Gerry is angry because 116 million Harvey Norman shares, worth around $400m, are presently short sold. This represents more than 10% of the total number of Harvey Norman (HVN) shares on issue, or a more alarming 20% of the “free float”, when you take out Gerry and his family’s 50% stake in the business. 

Short selling, that is selling a stock that you don’t own and hoping to buy it back at a lower price, keeps downward pressure on the share price. But it also has a purpose in that it can aid the efficiency of the market by reducing wild swings in prices, particularly on the downside, and work to eliminate stock pricing anomalies.

If a professional trader wants to say that Wesfarmers is going to outperform Woolworths, and then buys Wesfarmers shares and short sells Woolworths shares (to effectively mitigate the overall market risk from the trade), and if a super fund wants to lend the short seller the Woolworths shares and be paid by the short seller to do so, thereby enhancing the return for the fund’s members, I have no problem with this. Or if an option market maker wants to short sell the underlying shares against a put option he writes, I have no problem with this either.

And if a punter wants to take a view on a company and short sell the shares because he or she thinks that they are a dog, I have no problem with this, provided it is done within reason.

What I do have a problem with is the extent of the short positions being taken, the lack of timely reporting on short positions, and regrettably, the increasing practice by some short sellers to “misspeak” about a company after taking a short position. Actively talk it down. Gerry goes further than this, calling some of them “liars”, and doing it from outside Australia, away from the eyes of ASIC and the Corporations Law section that deals with the act of disseminating “misleading information”.  

Let’s look at the extent of the short positions being taken.

The biggest short positions

Listed below are the top 10 companies by the size of the short position. Topping the list is would be graphite producer, Syrah Resources, which has 20.3% of its ordinary shares (60 million shares) sold short. This is based on the latest data from ASIC (released Wednesday) and covers position as at the close of business last Thursday, 6 September.

Retailer JB Hi-Fi comes in second with 19.5%, while Lithium hopeful Orocobre ranks fourth at 16.3%. In the case of JB Hi-Fi, the 22.3m shares sold short are worth around $520m. Big bets are being taken on some of these companies.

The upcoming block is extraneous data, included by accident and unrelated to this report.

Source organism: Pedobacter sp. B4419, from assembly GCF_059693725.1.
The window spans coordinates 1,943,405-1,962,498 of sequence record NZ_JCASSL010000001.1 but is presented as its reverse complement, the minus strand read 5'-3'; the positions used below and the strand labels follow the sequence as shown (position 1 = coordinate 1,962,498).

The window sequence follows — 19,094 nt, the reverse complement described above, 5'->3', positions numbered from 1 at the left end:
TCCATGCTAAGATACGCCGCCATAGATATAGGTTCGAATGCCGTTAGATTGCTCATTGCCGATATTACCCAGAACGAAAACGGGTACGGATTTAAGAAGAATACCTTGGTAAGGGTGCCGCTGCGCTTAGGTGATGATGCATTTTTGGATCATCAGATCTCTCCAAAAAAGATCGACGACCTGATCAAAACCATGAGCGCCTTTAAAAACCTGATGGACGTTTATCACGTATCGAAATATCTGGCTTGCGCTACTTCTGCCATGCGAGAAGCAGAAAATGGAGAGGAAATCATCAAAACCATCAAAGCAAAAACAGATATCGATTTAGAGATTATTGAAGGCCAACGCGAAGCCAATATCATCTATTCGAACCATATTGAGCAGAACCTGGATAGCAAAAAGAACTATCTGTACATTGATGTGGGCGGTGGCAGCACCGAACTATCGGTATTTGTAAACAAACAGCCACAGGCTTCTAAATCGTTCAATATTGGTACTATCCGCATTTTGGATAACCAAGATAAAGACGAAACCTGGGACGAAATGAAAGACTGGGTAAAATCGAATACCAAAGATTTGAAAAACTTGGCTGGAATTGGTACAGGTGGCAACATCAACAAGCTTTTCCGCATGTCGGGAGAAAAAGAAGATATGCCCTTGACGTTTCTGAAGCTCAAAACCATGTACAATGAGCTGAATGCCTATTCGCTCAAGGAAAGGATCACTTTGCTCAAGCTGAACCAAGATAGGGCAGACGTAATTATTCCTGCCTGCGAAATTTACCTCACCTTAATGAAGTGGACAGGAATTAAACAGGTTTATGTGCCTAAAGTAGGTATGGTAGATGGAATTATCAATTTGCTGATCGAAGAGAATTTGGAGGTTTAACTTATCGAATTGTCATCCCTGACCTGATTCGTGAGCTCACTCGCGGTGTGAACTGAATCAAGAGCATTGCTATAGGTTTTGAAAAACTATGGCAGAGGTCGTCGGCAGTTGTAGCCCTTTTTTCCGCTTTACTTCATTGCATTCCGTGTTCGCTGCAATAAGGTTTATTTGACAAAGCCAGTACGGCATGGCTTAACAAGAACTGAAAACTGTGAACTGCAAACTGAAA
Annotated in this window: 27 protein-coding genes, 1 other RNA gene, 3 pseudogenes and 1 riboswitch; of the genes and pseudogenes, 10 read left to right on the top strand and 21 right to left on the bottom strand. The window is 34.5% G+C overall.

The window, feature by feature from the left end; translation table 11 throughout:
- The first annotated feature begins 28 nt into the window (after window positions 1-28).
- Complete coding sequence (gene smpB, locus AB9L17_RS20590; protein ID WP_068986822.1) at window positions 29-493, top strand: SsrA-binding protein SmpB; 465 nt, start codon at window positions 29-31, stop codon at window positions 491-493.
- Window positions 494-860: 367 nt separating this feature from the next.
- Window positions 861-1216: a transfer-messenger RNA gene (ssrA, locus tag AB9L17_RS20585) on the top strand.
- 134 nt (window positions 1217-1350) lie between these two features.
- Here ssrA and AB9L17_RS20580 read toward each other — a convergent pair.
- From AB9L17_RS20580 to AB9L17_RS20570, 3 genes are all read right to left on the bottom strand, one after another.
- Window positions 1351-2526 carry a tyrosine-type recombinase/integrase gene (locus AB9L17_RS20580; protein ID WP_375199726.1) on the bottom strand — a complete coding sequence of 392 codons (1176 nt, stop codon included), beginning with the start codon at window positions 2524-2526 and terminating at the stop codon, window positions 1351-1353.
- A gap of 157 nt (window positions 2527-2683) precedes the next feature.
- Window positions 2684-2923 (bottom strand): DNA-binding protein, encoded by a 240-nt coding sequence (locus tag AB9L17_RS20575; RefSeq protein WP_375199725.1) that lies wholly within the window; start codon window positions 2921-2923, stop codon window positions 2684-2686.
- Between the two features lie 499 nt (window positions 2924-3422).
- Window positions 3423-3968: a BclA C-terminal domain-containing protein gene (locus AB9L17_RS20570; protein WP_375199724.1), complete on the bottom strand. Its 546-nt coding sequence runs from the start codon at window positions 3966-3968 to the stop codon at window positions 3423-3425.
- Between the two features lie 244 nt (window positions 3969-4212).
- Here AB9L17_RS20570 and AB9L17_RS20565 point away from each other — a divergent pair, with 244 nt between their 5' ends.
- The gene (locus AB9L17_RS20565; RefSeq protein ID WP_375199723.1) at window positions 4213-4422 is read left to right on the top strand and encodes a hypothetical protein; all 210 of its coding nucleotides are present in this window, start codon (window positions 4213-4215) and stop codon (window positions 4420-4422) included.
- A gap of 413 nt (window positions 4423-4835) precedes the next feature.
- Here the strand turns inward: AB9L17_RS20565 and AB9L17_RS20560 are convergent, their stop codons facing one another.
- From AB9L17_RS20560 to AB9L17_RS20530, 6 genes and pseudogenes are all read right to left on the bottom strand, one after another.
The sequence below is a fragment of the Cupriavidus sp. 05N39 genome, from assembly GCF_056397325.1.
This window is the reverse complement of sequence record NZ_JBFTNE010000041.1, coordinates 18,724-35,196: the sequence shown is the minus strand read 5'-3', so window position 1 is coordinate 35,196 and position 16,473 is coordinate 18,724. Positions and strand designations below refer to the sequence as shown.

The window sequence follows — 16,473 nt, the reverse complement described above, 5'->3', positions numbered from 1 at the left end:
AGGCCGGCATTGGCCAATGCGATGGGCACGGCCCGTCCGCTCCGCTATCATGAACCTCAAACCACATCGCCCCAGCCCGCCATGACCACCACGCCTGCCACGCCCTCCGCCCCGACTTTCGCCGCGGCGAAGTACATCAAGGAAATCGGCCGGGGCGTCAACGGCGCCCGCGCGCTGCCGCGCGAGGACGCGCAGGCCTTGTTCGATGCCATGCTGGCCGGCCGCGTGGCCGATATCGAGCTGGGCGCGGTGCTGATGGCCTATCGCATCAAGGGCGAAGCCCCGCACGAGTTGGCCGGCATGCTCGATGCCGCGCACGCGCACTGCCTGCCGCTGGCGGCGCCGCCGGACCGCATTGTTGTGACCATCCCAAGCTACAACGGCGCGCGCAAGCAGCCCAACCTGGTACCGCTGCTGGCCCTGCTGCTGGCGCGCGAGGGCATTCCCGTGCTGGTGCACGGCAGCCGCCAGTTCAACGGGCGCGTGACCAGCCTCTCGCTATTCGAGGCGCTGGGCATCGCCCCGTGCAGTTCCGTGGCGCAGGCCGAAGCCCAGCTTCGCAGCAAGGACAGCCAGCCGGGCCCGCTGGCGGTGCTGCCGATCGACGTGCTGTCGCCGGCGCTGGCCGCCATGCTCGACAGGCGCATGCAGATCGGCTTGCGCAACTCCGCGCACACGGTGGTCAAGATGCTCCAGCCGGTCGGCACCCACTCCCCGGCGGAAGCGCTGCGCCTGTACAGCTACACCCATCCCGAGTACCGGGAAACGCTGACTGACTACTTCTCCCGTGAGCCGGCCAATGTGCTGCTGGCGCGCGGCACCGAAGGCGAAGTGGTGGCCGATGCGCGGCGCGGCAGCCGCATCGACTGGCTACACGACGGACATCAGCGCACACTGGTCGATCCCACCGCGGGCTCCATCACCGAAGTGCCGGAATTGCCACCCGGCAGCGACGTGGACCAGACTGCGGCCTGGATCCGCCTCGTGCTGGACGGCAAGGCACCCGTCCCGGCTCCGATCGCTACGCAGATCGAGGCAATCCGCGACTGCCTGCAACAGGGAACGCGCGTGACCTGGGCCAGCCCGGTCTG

Source: ASIC

Looking through the top short positions, three industries dominate the short sellers’ interest. Retailers, who may be impacted by the Amazon threat (and don’t we just keep hearing about how much damage Amazon will do to the industry) and the changing nature of the competitive landscape are a clear favourite, as are the minerals companies getting ready to produce “next generation” minerals such as lithium, graphite and nickel. Financial service companies also feature prominently due to concerns about “Royal Commission risk” and a possible downturn in the housing market. Some of the mid cap growth “darlings”, such as Seek, Dominos and Flight Centre, also have major short positions.

The following tables show the overall short position rankings of the most shorted retail, financial services and mineral stocks.

The short sellers don’t always get it right, and in fact, there have been some spectacular failures. But in the main, these professionals get it right more often than they get it wrong, they have very deep pockets and can hang on to their positions for many months, sometimes years. Investors betting against the short sellers are making a “courageous” call.

ASIC needs to act

As I said at the outset, I am not against short selling per se. However, it is time to put some controls on it and improve transparency.

The first thing ASIC should do is to up the ante about the reporting of short sales. The data ASIC will publish on its website today around midday reflects positions taken three and a half business days’ ago. This is despite the market having moved to a T+2 settlement basis 30 months ago in March 2016. At the very least, the data should be no more than two and a half days’ old.

However, with modern technology, there is no reason why we shouldn’t be able to see same day reporting, or even better still, real time reporting of short sales. 

Next, ASIC needs to clamp down on short sellers “talking their book" and filling the media with “bad news”. Regrettably, our media (particularly the ABC and Fairfax) love bad news when it comes to finance, and seem only too happy to run unsourced stories pointing to investor or analyst concerns about a company’s prospects, industry threats, or other financial risks. This may require changes to the law because while spreading “misleading or false” information is illegal under the Corporations Law, it is no doubt very hard to prove. The bar may need to be lowered. And ASIC needs to consider how to work with overseas regulators to cut off this route.  

Finally, I think it is time for an outright cap on short selling. Many companies have core strategic shareholders or shares under an escrow arrangement, and the free float of shares is often very small. Short sellers selling up to 20% of the ordinary shares on issue can represent a huge expansion in the free float, thereby placing enormous downward pressure on the share price. While any cap should arguably be assessed on a company by company basis, a blanket across the board 5% cap would be a good place to start and even out the playing field for the average “long only” investor.

Time to act. ASIC, do your job.

 

Labor’s changing the rules for super

Thursday, September 06, 2018